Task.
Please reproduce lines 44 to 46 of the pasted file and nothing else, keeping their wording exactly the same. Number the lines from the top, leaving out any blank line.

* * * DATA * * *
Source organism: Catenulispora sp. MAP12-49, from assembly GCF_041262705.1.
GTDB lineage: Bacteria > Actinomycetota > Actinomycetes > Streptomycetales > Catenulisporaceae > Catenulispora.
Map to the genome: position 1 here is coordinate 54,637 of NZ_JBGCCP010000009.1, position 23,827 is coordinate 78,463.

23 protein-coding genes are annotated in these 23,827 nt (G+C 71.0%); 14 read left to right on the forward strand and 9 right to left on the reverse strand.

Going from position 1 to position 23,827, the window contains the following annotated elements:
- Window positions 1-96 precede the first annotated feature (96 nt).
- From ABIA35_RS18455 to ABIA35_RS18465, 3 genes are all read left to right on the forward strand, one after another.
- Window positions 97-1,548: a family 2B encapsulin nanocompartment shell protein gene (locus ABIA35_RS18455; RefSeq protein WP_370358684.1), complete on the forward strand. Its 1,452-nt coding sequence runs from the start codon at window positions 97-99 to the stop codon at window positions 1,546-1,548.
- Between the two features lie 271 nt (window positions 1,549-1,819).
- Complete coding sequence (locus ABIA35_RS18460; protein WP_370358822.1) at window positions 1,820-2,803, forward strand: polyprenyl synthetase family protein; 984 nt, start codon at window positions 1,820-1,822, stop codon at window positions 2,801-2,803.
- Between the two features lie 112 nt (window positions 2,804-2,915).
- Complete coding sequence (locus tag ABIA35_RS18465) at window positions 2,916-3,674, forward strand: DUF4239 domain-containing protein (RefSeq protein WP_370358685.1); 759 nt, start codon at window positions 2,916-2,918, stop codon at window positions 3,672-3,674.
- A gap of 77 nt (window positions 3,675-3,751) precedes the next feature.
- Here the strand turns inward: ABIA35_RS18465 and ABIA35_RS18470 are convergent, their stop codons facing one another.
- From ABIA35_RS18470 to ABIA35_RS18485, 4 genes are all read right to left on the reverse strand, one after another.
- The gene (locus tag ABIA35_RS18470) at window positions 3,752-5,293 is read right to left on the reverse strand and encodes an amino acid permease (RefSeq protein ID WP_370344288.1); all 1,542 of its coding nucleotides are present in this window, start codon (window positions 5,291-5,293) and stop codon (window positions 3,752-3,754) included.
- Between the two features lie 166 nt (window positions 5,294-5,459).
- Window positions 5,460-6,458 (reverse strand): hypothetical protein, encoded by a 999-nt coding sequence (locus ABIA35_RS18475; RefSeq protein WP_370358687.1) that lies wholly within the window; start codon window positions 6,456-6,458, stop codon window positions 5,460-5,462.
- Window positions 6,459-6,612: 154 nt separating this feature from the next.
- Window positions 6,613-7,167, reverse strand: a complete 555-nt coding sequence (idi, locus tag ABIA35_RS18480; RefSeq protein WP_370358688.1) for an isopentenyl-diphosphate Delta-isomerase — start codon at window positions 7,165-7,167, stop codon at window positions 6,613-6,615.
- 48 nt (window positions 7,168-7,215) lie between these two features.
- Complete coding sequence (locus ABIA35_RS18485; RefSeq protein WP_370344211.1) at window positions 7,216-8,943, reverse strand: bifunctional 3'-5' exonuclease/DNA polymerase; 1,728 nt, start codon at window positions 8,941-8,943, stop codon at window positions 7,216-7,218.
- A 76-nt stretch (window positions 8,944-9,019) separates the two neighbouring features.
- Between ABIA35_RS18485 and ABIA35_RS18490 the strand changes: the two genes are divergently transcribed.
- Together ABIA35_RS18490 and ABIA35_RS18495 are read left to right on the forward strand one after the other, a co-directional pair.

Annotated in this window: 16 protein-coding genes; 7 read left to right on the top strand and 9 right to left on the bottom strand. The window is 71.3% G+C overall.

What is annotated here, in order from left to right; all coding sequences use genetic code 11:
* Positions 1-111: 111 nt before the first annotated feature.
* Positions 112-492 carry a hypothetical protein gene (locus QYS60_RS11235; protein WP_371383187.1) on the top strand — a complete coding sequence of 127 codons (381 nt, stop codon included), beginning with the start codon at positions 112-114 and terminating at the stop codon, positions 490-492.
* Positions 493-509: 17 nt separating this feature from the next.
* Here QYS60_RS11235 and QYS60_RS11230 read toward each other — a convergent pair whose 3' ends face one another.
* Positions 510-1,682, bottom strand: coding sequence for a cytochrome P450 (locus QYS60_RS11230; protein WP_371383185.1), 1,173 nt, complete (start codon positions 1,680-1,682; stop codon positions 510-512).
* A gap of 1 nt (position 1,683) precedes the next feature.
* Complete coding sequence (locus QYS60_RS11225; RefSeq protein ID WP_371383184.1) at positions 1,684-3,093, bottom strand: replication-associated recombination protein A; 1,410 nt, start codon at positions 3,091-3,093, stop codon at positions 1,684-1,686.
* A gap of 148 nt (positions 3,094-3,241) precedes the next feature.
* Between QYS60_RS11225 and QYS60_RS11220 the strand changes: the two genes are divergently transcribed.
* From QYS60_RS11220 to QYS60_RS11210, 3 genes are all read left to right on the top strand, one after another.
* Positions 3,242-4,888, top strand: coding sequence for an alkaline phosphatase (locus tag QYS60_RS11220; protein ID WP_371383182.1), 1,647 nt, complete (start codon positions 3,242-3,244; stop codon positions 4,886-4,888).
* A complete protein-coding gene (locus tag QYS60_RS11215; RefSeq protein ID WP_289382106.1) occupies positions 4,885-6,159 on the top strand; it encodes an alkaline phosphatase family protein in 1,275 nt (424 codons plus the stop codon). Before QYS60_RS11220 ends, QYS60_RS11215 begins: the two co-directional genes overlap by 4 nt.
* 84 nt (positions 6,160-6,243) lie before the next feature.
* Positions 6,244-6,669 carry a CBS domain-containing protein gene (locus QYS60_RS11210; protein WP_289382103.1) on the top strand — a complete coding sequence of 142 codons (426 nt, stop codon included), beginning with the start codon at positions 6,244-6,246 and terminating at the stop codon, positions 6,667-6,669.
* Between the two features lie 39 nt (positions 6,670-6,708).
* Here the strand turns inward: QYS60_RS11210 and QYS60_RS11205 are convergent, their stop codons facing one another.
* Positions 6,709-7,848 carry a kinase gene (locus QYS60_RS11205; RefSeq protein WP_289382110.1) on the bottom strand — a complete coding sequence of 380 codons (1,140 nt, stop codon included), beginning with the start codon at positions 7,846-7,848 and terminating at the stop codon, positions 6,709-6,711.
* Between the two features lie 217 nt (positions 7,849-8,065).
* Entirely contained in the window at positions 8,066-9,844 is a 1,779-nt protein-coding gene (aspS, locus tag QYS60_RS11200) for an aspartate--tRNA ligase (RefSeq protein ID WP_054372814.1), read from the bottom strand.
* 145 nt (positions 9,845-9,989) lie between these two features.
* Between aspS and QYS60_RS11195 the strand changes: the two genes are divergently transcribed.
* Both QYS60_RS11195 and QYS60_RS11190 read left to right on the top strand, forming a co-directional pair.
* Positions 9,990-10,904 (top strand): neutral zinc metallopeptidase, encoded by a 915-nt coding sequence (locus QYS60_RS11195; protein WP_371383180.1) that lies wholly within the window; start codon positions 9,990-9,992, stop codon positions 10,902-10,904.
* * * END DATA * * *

* Positions 6,709-7,848 carry a kinase gene (locus QYS60_RS11205; RefSeq protein WP_289382110.1) on the bottom strand — a complete coding sequence of 380 codons (1,140 nt, stop codon included), beginning with the start codon at positions 7,846-7,848 and terminating at the stop codon, positions 6,709-6,711.
* Between the two features lie 217 nt (positions 7,849-8,065).
* Entirely contained in the window at positions 8,066-9,844 is a 1,779-nt protein-coding gene (aspS, locus tag QYS60_RS11200) for an aspartate--tRNA ligase (RefSeq protein ID WP_054372814.1), read from the bottom strand.